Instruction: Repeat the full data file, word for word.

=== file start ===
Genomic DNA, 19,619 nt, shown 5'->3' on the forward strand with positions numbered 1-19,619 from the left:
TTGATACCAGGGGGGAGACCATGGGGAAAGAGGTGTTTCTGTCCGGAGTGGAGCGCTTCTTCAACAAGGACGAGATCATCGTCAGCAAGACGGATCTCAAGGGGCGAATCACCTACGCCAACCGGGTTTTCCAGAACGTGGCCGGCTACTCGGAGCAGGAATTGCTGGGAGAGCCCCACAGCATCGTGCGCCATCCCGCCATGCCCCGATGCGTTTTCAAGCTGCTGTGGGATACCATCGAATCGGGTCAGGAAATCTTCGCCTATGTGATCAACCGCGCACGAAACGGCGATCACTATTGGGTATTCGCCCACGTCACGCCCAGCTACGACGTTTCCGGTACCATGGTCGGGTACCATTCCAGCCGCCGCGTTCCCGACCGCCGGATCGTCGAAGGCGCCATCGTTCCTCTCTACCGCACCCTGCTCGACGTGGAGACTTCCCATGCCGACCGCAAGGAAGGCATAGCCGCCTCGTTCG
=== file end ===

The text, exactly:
Genomic DNA, 19,619 nt, shown 5'->3' on the forward strand with positions numbered 1-19,619 from the left:
TTGATACCAGGGGGGAGACCATGGGGAAAGAGGTGTTTCTGTCCGGAGTGGAGCGCTTCTTCAACAAGGACGAGATCATCGTCAGCAAGACGGATCTCAAGGGGCGAATCACCTACGCCAACCGGGTTTTCCAGAACGTGGCCGGCTACTCGGAGCAGGAATTGCTGGGAGAGCCCCACAGCATCGTGCGCCATCCCGCCATGCCCCGATGCGTTTTCAAGCTGCTGTGGGATACCATCGAATCGGGTCAGGAAATCTTCGCCTATGTGATCAACCGCGCACGAAACGGCGATCACTATTGGGTATTCGCCCACGTCACGCCCAGCTACGACGTTTCCGGTACCATGGTCGGGTACCATTCCAGCCGCCGCGTTCCCGACCGCCGGATCGTCGAAGGCGCCATCGTTCCTCTCTACCGCACCCTGCTCGACGTGGAGACTTCCCATGCCGACCGCAAGGAAGGCATAGCCGCCTCGTTCG